LECTURE IV. PRE-RAPHAELITISM.

Delivered November 18, 1853.

107. The subject on which I would desire to engage your attention this evening, is the nature and probable result of a certain schism which took place a few years ago among our British artists.

This schism, or rather the heresy which led to it, as you are probably aware, was introduced by a small number of very young men; and consists mainly in the assertion that the principles on which art has been taught for these three hundred years back are essentially wrong, and that the principles which ought to guide us are those which prevailed before the time of Raphael; in adopting which, therefore, as their guides, these young men, as a sort of bond of unity among themselves, took the unfortunate and somewhat ludicrous name of "Pre-Raphaelite Brethren."

108. You must also be aware that this heresy has been opposed with all the influence and all the bitterness of art and criticism; but that in spite of these the heresy has gained ground, and the pictures painted on these new principles have obtained a most extensive popularity. These circumstances are sufficiently singular, but their importance is greater even than their singularity; and your time will certainly not be wasted in devoting an hour to an inquiry into the true nature of this movement.

I shall first, therefore, endeavor to state to you what the real difference is between the principles of art before and after Raphael's time, and then to ascertain, with you, how far these young men truly have understood the difference, and what may be hoped or feared from the effort they are making.

109. First, then, What is the real difference between the principles on which art has been pursued before and since Raphael? You must be aware, that the principal ground on which the Pre-Raphaelites have been attacked, is the charge that they wish to bring us back to a time of darkness and ignorance, when the principles of drawing, and of art in general, were comparatively unknown; and this attack, therefore, is entirely founded on the assumption that, although for some unaccountable reason we cannot at present produce artists altogether equal to Raphael, yet that we are on the whole in a state of greater illumination than, at all events, any artists who preceded Raphael; so that we consider ourselves entitled to look down upon them, and to say that, all things considered, they did some wonderful things for their time; but that, as for comparing the art of Giotto to that of Wilkie or Edwin Landseer, it would be perfectly ridiculous,—the one being a mere infant in his profession, and the others accomplished workmen.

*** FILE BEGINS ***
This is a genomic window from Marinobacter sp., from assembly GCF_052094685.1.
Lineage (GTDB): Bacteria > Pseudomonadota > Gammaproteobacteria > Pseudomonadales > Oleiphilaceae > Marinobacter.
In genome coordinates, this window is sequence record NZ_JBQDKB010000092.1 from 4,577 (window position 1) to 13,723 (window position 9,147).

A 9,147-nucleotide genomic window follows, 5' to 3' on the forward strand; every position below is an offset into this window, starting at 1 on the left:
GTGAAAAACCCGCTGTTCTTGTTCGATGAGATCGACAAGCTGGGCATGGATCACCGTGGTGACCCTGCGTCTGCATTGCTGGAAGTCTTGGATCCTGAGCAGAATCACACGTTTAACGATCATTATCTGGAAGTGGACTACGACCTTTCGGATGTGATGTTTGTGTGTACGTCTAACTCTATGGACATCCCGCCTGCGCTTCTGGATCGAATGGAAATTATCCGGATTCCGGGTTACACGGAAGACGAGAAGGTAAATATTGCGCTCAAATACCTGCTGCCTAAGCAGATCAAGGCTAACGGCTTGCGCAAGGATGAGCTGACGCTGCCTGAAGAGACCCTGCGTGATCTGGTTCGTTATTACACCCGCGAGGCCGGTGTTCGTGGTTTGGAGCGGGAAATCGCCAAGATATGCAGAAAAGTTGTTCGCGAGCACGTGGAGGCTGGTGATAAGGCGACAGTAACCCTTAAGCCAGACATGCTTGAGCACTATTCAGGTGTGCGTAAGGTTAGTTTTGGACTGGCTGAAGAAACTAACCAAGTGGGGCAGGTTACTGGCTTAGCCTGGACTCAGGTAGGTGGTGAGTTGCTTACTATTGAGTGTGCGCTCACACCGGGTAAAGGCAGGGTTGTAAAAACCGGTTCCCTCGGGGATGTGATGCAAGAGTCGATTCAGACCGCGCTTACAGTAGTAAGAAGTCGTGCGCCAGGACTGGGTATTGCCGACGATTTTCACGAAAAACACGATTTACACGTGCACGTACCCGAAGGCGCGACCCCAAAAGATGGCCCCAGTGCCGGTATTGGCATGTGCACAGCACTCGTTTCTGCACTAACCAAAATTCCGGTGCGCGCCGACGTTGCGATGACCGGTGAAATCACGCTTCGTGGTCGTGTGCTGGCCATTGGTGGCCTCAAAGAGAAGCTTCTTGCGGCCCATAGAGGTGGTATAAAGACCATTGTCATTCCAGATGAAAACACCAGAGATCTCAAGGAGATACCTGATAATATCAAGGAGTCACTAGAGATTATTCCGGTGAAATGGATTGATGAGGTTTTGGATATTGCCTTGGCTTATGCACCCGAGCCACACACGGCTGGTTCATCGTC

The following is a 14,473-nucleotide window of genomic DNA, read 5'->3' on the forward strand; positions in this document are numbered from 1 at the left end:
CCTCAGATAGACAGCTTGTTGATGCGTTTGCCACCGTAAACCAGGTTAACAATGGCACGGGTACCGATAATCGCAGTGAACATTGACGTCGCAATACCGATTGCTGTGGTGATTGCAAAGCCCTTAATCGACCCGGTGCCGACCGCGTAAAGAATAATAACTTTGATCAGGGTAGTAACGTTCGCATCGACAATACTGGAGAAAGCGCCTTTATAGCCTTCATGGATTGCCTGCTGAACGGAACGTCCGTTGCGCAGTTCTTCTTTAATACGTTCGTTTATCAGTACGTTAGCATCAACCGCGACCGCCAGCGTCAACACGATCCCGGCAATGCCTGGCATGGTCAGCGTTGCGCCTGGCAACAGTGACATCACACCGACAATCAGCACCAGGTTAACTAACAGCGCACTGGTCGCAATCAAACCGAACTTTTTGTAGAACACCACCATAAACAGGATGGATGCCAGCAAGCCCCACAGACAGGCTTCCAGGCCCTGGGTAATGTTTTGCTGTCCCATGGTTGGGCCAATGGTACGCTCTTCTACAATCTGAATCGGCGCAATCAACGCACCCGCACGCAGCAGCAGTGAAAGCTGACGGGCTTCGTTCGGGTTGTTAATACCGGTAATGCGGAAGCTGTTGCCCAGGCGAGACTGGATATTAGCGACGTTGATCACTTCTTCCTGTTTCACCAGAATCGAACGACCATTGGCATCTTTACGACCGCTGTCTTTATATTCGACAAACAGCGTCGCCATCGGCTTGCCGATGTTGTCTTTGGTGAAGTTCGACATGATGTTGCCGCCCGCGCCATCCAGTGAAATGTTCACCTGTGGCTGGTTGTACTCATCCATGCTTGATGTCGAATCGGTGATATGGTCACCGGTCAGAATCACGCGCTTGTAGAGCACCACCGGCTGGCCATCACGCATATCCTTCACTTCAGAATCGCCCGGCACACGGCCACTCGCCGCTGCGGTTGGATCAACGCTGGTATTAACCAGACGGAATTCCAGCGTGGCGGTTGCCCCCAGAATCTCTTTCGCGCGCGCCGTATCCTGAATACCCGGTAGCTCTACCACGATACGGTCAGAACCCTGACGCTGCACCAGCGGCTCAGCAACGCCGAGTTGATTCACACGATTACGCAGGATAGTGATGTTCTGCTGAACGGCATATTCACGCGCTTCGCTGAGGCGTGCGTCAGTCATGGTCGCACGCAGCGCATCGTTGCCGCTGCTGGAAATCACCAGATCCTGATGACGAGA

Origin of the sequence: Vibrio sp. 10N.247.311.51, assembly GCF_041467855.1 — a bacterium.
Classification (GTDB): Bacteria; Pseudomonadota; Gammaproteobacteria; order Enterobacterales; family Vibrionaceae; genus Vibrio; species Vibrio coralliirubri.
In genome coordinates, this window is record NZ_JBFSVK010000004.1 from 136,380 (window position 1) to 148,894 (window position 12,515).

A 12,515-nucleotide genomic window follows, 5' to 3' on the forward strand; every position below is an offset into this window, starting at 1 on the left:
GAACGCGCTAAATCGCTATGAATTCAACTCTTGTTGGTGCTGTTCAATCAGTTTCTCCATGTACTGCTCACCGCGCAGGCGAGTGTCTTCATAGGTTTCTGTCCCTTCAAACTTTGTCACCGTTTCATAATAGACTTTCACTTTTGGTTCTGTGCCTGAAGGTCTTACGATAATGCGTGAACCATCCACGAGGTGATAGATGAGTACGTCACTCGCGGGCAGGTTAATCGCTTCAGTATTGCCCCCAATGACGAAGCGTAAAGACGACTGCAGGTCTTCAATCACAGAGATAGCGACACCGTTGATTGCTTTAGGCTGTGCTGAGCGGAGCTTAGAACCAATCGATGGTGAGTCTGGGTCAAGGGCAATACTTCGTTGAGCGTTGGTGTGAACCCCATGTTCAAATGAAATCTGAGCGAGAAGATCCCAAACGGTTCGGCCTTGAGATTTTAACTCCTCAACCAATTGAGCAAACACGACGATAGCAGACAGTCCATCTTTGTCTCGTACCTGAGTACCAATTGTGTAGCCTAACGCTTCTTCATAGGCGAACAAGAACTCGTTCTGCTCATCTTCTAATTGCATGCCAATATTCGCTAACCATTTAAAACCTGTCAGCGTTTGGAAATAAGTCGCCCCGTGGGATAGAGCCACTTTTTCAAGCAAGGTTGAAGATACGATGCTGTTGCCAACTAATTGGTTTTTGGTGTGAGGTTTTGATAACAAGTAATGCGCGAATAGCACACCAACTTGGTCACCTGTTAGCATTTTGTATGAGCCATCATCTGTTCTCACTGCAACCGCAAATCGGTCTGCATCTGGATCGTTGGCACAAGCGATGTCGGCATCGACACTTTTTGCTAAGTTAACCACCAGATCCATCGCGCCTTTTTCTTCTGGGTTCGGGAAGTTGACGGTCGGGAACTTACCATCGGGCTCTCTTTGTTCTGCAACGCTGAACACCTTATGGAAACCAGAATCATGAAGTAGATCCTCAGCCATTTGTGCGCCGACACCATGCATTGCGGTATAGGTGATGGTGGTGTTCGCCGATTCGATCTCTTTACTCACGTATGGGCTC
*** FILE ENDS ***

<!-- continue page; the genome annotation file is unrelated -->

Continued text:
Now, that this progress has in some things taken place is perfectly true; but it is true also that this progress is by no means the main thing to be noticed respecting ancient and modern art; that there are other circumstances, connected with the change from one to the other, immeasurably more important, and which, until very lately, have been altogether lost sight of.

110. The fact is, that modern art is not so much distinguished from old art by greater skill, as by a radical change in temper. The art of this day is not merely a more knowing art than that of the thirteenth century,—it is altogether another art. Between the two there is a great gulf, a distinction forever ineffaceable. The change from one to the other was not that of the child into the man, as we usually consider it; it was that of the chrysalis into the butterfly. There was an entire change in the habits, food, method of existence, and heart of the whole creature. That we know more than thirteenth century people is perfectly true; but that is not the essential difference between us and them. We are different kind of creatures from them,—as different as moths are different from caterpillars; and different in a certain broad and vast sense, which I shall try this evening to explain and prove to you;—different not merely in this or that result of minor circumstances,—not as you are different from people who never saw a locomotive engine, or a Highlander of this century from a Highlander of 1745;—different in a far broader and mightier sense than that; in a sense so great and clear, that we are enabled to separate all the Christian nations and tongues of the early time from those of the latter time, and speak of them in one group as the kingdoms of the Middle Ages. There is an infinite significance in that term, which I want you to dwell upon and work out; it is a term which we use in a dim consciousness of the truth, but without fully penetrating into that of which we are conscious. I want to deepen and make clear to you this consciousness that the world has had essentially a Trinity of ages—the Classical Age, the Middle Age, the Modern Age; each of these embracing races and individuals of apparently enormous separation in kind, but united in the spirit of their age,—the Classical Age having its Egyptians and Ninevites, Greeks and Romans,—the Middle Age having its Goths and Franks, Lombards and Italians,—the Modern Age having its French and English, Spaniards and Germans; but all these distinctions being in each case subordinate to the mightier and broader distinction, between Classicalism, Mediævalism, and Modernism.